This week, we developed our idea into a basic prototype. We started by using the Arduino Uno and a breadboard to prototype a single-button version of our bass fretboard. One button represents a single string at a particular fret - i.e. it might be mapped to the 5th fret on the 4th string. We devised a system to use voltage division in a circuit to use multiple buttons on one analog input of the Arduino. Each button activates a voltage divider between a high resistor (constant between all the buttons) and a low resistor (specific to the particular button). This allows us to compare specific voltages on the analog input to a lookup table to determine the index of the button being pressed. One disadvantage to this approach is that when the user may accidentally press multiple buttons, we don't just get the highest button (or the highest pitched fret of the string), we get a combination of the two voltages. Luckily this is easily remedied, we can build in the voltages from multiple buttons pressed simultaneously in the lookup table and use the simple rules that govern how guitar fretboards work to select the appropriate fret and relay this information to our midi send channel.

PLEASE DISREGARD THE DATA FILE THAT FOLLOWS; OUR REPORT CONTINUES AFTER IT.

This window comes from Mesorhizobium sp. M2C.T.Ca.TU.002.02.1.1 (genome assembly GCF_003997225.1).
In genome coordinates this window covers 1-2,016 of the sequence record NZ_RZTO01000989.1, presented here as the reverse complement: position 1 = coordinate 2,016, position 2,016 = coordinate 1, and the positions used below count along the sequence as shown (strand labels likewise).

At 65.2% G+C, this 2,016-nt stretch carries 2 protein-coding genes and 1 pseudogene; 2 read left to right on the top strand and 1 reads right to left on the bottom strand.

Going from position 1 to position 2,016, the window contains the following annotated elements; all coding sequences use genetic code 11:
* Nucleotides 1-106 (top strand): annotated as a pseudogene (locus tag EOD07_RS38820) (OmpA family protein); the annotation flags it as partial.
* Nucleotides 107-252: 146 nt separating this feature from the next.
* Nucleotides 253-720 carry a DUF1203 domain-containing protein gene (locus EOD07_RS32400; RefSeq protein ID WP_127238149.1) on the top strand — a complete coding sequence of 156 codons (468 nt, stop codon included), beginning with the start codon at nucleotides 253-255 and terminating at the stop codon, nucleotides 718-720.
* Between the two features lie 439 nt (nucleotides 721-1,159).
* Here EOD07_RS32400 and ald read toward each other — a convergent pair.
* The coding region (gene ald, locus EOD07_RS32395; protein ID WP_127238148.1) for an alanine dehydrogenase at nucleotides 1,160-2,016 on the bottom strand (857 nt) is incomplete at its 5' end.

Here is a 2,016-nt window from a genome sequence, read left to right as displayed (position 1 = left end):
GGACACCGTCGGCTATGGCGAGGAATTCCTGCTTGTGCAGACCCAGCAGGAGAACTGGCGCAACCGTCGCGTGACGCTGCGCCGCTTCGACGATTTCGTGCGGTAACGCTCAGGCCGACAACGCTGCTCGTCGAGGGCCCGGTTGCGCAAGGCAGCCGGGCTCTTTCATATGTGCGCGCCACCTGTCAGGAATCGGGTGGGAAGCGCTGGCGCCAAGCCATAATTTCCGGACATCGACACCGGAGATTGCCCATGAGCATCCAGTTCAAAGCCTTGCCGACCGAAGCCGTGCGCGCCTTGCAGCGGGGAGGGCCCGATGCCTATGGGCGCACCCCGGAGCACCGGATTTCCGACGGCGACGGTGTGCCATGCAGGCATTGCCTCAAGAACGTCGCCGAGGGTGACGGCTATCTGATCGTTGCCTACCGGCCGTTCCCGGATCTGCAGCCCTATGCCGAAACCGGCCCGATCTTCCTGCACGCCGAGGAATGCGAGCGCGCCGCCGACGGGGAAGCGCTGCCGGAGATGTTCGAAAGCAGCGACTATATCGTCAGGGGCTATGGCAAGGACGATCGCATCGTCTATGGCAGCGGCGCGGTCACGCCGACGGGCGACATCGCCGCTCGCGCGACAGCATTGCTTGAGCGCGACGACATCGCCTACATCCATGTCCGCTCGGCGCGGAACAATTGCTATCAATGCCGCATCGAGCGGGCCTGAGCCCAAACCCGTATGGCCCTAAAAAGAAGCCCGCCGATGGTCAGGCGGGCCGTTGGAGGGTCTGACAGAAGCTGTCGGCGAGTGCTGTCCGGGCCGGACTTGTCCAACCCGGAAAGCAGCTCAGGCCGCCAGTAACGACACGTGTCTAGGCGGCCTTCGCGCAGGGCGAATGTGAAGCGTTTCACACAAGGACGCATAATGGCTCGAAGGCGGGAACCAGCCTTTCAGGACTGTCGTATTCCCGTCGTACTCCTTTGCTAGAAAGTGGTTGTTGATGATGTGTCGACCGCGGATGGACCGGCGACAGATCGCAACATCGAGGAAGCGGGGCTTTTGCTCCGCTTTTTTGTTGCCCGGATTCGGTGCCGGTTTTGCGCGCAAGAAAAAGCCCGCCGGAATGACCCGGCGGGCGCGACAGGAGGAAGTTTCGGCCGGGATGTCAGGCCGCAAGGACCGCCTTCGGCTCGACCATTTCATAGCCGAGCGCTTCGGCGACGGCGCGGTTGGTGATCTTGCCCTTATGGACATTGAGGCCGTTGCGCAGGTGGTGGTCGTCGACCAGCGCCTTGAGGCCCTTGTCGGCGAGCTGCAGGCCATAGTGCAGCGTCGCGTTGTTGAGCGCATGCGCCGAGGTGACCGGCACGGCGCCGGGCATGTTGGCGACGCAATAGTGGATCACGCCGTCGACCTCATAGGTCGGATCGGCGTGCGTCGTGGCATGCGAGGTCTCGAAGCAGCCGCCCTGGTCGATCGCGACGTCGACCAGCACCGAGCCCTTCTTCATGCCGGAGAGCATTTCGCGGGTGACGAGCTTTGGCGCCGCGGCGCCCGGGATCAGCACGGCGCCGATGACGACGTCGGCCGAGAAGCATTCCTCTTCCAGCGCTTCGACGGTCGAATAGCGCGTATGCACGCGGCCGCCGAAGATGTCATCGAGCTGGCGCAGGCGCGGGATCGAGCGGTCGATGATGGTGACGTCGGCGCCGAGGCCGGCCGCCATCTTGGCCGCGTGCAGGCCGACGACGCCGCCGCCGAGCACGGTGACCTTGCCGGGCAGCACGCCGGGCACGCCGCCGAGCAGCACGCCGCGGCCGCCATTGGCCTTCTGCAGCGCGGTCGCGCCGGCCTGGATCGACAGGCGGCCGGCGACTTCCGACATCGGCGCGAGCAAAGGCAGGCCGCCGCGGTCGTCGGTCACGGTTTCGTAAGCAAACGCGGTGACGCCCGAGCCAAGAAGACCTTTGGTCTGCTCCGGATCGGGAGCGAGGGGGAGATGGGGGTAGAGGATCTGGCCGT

Once we established an effective methodology for implementing our project, we were able to determine which parts were necessary, and we placed an order to RS-Components for the appropriate number of buttons and resistors. Luckily, another class member had a selection of buttons from which we selected one with appropriate action and activation force for the project.
We began to think about what enclosures were appropriate, and settled on a 3d printed approximation of a guitar neck that we could slot the matrix board with the built circuit and button interface into.
- Hugh Rawlinson